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NCOP Tourism Budget Vote Speech_Deputy Minister Tokozile Xasa
Deputy Minister of Tourism, Tokozile Xasa

South Africa is one of the only countries that can boast the diversity of the whole world in one country. Each province has varied and diverse tourism offerings – unique to that place and complementing the other. And like our rainbow nation, we celebrate our unity in diversity!  Indeed, we have come a long way since the birth of our democracy. Twenty years ago, tourism was the eco-tourism playground of the elite. Our destination was known mainly as a safari destination. Visitors only visited the provinces of these destinations. But that soon changed with the birth of our democracy 20 years ago when we opened up South Africa to the world. And what a debut this has been!

But in order to craft a path forward we can learn much from our experience over the last two decades. We have seen the significant emergence of tourism as a fundamental pillar of the economy, a source of foreign exchange earnings, a job creator, a builder of social cohesion – a sector of hope and opportunity.

We have evolved from desk at a directorate to a stand-alone National Department of Tourism and SA Tourism with a combined budget in excess of R1.6bn – which should be compared to national government’s meagre investment of R81m in tourism in 1994. Over the 2 decades, South African Tourism has been transformed from a country - promotion and publicity organisation into a dynamic global destination - marketing organisation with a carefully targeted approach informed by the best available market research.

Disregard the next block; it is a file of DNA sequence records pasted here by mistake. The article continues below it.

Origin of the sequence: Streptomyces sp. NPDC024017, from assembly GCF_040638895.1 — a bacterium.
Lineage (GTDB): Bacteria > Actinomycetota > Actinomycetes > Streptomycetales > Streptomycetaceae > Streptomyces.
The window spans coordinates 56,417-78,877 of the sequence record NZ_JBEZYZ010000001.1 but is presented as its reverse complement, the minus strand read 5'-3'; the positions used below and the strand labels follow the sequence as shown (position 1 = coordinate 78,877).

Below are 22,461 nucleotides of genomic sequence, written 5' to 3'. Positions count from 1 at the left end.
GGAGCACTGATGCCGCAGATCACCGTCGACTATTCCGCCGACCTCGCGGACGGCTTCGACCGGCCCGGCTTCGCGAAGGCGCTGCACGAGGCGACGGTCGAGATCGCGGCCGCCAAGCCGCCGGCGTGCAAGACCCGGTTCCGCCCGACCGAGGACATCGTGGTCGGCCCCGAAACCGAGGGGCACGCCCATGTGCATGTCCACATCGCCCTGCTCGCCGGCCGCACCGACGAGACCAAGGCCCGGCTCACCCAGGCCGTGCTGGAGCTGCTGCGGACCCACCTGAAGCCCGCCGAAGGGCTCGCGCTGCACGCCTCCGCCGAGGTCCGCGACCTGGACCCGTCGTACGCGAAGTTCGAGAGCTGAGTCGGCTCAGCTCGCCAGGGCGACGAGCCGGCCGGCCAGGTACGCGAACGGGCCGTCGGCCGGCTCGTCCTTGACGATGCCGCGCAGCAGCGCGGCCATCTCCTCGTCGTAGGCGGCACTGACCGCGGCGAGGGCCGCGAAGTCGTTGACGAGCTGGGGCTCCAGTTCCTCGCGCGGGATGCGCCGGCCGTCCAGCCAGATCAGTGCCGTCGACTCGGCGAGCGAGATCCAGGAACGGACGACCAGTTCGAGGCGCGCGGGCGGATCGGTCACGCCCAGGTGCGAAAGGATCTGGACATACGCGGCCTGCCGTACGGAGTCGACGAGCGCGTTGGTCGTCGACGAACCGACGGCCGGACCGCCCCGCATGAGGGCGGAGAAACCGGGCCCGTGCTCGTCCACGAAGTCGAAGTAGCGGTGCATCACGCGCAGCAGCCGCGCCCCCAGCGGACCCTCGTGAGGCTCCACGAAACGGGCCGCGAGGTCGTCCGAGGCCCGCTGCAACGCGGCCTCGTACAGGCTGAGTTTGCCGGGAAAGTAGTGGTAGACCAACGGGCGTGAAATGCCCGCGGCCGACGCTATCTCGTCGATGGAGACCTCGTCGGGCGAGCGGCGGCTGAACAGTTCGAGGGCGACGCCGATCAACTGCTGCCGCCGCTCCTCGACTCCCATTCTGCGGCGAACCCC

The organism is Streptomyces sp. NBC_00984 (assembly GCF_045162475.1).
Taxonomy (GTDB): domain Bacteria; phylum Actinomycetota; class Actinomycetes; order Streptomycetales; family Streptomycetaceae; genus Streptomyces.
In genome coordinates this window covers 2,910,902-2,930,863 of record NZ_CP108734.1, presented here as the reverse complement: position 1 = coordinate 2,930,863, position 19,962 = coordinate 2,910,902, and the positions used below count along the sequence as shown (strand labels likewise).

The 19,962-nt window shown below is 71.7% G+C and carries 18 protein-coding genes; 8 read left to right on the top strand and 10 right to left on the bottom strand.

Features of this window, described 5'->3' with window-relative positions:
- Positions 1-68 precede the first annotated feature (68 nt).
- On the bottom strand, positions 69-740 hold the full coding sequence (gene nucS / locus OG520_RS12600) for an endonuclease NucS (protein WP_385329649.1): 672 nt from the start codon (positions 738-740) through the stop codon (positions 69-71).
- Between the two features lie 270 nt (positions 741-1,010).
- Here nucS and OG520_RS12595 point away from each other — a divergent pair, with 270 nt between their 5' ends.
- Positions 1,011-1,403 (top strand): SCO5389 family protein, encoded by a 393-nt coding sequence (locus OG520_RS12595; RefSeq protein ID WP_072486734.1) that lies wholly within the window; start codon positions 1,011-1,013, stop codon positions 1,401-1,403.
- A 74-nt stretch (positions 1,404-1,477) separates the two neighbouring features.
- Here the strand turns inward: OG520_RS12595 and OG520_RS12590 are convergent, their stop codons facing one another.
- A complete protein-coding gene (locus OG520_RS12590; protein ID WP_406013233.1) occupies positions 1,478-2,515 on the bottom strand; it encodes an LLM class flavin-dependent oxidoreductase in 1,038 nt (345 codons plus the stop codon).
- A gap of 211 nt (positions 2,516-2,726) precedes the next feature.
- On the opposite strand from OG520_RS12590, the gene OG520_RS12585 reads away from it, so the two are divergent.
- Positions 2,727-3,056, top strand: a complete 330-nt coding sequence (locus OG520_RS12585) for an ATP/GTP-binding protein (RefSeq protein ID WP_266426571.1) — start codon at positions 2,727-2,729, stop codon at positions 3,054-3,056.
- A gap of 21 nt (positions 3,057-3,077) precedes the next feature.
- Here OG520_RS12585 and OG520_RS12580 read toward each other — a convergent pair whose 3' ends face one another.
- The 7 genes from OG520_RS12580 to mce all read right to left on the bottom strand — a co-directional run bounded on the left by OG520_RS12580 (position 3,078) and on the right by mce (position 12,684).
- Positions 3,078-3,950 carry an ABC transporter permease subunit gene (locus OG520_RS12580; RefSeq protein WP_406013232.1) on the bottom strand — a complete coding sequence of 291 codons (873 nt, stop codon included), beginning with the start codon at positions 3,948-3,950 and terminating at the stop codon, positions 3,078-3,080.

An area of strength is our successful partnerships with stakeholders including the provinces and municipalities that have improved brand awareness and has enhanced growth in foreign tourist arrivals. Provinces began to market themselves individually and have become synonymous with certain events; Cape Town in the Western Cape is known for the Argus cycle tour and Jazz festival. Durban in KwaZulu Natal is known for Indaba, Durban July and the Comrades Marathon, Kimberley in the Northern Cape is known for the Kimberly Diamond Cup – formerly known as the Maloof Skateboarding Cup, Grahamstown in the Eastern Cape for the Arts Festival, Bloemfontein in the Free State for the Macufe, Cultural Festival and so on.